£60,000 research funding boost will help service support North East teenagers


Hundreds of North East children and teenagers facing drug and alcohol problems are set to benefit thanks to a £60,000 funding boost.

The University of Sunderland will be working with Together for Children’s Youth Drug and Alcohol Project (YDAP) to ensure vulnerable young people are getting the best access to care in addressing their problems.

Researchers at the University have secured the funding from Alcohol Research UK, allowing them to help YDAP in supporting some of the most at risk teens.

Together for Children’s YDAP team works with young people aged between 11 and 18 who are dealing with alcohol and drug problems, from those who have been experimenting with substances to those with more serious addiction issues.

Public Health experts from the University, in collaboration with Professor Newbury-Birch at Teesside University, will use the money to evaluate and support YDAP in providing the best access to treatment possible.

Work is expected to start on the pioneering partnership in June and continue until August 2019.

John Mooney, Senior Lecturer in Public Health at the University of Sunderland and Public Health Specialist with Sunderland Council, said: “The money will allow us to support the project and look more closely at the services it offers.

“We will be able to assess if earlier intervention is needed and make sure the right people are getting access to the right services.

“Based on the evaluation we do, we will be able to make recommendations not only to YADP but also share our findings with similar projects across the country.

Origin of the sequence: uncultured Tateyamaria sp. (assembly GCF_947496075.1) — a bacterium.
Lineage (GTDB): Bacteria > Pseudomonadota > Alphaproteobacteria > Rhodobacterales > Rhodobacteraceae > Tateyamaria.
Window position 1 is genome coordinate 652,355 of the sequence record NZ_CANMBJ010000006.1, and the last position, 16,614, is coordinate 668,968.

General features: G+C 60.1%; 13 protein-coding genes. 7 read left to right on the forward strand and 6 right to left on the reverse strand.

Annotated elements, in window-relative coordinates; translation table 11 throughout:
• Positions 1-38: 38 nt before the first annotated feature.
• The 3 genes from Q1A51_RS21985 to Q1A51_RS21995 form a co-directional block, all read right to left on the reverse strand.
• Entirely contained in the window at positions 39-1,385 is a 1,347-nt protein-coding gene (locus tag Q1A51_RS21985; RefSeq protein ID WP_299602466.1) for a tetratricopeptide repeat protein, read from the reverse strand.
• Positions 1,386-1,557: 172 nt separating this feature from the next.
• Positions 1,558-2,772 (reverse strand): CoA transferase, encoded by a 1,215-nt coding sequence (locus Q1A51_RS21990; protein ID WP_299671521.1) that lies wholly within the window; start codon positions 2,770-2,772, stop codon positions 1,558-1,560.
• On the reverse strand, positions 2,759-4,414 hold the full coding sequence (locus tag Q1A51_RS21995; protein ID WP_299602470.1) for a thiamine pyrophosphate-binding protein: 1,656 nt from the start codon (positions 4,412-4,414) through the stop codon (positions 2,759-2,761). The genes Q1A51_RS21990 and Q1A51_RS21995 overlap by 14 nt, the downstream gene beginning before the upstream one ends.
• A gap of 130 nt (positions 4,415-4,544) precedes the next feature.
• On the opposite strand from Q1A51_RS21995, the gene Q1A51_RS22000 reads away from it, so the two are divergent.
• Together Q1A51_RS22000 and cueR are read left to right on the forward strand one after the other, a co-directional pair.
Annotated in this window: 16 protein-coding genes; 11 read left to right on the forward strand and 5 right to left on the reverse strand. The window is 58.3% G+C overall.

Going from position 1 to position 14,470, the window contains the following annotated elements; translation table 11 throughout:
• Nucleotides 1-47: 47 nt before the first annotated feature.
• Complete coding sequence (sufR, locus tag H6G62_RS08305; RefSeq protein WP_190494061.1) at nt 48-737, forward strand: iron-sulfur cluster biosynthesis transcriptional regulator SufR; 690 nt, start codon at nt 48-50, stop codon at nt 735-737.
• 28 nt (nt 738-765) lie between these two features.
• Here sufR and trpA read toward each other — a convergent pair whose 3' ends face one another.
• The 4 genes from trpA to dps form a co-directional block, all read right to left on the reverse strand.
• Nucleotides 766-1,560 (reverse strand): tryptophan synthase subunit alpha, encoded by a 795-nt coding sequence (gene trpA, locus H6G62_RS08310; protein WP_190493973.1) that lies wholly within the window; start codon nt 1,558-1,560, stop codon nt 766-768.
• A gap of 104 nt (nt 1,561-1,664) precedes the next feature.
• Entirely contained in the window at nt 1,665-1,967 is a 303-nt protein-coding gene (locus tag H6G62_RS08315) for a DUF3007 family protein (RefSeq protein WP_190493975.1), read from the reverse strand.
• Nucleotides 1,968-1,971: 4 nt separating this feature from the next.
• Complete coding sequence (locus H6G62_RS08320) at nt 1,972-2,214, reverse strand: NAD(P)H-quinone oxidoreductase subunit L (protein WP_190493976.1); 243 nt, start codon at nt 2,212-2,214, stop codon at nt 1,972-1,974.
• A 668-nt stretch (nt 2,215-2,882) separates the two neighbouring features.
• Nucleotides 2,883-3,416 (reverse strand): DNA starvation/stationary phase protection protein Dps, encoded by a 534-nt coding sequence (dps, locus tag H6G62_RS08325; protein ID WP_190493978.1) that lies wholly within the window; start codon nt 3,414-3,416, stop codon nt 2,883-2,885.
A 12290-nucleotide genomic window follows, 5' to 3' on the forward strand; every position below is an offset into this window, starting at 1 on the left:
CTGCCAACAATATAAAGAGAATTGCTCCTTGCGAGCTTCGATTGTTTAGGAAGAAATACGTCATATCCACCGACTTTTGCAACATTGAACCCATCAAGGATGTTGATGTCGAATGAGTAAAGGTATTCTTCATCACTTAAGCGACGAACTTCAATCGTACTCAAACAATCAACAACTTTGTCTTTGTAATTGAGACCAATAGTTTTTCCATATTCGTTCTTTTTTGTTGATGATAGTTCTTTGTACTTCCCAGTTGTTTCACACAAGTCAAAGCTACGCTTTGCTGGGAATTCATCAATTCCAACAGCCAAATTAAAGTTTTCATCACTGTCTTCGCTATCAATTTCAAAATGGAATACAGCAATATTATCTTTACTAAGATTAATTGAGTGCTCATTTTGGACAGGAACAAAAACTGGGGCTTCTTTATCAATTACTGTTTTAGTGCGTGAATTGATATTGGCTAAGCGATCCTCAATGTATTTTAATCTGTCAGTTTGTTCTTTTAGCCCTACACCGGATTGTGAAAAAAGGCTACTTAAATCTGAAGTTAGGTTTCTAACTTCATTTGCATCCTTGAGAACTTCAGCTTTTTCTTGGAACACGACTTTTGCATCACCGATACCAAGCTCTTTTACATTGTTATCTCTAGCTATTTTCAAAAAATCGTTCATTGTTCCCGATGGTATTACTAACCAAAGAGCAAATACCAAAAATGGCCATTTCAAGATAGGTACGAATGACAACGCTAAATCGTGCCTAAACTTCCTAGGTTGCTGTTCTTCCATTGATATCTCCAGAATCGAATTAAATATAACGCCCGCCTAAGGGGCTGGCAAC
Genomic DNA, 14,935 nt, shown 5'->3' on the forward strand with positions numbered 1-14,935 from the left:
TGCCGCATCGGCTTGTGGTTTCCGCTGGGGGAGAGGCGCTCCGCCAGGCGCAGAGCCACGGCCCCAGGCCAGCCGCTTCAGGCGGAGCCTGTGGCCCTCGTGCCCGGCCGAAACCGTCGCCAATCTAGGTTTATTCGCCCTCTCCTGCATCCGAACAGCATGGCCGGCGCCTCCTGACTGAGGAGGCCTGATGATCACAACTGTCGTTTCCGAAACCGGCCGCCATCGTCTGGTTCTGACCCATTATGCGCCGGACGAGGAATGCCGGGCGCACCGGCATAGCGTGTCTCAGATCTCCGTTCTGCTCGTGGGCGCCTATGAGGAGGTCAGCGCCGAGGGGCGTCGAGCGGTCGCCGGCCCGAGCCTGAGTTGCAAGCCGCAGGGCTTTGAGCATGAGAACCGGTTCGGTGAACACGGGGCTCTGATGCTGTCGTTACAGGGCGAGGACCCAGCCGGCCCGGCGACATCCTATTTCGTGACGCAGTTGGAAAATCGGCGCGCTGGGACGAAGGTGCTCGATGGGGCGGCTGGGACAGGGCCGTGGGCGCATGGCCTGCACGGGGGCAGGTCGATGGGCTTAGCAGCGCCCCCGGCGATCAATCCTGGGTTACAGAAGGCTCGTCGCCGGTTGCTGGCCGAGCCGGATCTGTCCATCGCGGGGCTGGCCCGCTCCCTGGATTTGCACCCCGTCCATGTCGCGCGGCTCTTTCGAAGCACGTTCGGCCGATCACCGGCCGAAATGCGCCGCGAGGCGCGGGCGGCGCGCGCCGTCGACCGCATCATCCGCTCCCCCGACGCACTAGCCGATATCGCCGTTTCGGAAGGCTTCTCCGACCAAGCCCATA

“Ultimately, we want to make sure the young people in Sunderland are able to receive the best access to help they can.”

Between April 2017 and March this year, 275 young people were referred to the Sunderland city centre-based project.

Those seeking support include teenagers with alcohol dependency issues, as well as young people using drugs including cannabis, cocaine, ecstasy and prescription drugs.

Jim Kennedy, YDAP Manager at Together for Children, said: “Drugs and alcohol are no respecters of your background.

“We offer 1-2-1 counselling, group sessions, we work in the community and in schools.

“Many of the teenage girls we work with are dealing with issues around alcohol, while cannabis tends to be the most prolific substance we are faced with.

“We have worked with a young person aged just 11 on issues around alcohol. Unfortunately, we have an unhealthy relationship with alcohol in this region and people are introduced to it from a very young age.

“Working with the University of Sunderland will mean we are getting an independent perspective on the project. Through their evaluation we will be able to make sure our services are reaching the right people at the right time.”


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